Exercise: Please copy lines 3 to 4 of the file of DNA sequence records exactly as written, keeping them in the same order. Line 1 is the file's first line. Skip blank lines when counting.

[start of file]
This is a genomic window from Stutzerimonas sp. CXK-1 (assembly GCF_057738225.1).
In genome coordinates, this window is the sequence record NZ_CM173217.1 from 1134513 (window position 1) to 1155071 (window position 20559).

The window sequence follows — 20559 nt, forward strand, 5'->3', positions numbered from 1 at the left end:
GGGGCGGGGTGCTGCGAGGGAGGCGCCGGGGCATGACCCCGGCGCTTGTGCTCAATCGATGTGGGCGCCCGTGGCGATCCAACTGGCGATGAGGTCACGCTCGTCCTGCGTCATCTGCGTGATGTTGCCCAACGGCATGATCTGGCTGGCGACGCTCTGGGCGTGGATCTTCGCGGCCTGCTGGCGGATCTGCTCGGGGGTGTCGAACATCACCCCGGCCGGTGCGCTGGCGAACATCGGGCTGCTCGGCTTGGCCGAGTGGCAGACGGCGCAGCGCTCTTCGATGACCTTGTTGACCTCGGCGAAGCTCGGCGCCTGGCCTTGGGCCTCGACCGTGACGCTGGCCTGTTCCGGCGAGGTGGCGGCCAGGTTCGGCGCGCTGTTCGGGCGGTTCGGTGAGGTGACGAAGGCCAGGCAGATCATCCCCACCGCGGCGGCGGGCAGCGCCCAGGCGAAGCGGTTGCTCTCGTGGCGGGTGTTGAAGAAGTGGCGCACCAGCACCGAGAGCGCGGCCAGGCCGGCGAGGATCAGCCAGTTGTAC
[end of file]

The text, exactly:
The window sequence follows — 20559 nt, forward strand, 5'->3', positions numbered from 1 at the left end:
GGGGCGGGGTGCTGCGAGGGAGGCGCCGGGGCATGACCCCGGCGCTTGTGCTCAATCGATGTGGGCGCCCGTGGCGATCCAACTGGCGATGAGGTCACGCTCGTCCTGCGTCATCTGCGTGATGTTGCCCAACGGCATGATCTGGCTGGCGACGCTCTGGGCGTGGATCTTCGCGGCCTGCTGGCGGATCTGCTCGGGGGTGTCGAACATCACCCCGGCCGGTGCGCTGGCGAACATCGGGCTGCTCGGCTTGGCCGAGTGGCAGACGGCGCAGCGCTCTTCGATGACCTTGTTGACCTCGGCGAAGCTCGGCGCCTGGCCTTGGGCCTCGACCGTGACGCTGGCCTGTTCCGGCGAGGTGGCGGCCAGGTTCGGCGCGCTGTTCGGGCGGTTCGGTGAGGTGACGAAGGCCAGGCAGATCATCCCCACCGCGGCGGCGGGCAGCGCCCAGGCGAAGCGGTTGCTCTCGTGGCGGGTGTTGAAGAAGTGGCGCACCAGCACCGAGAGCGCGGCCAGGCCGGCGAGGATCAGCCAGTTGTAC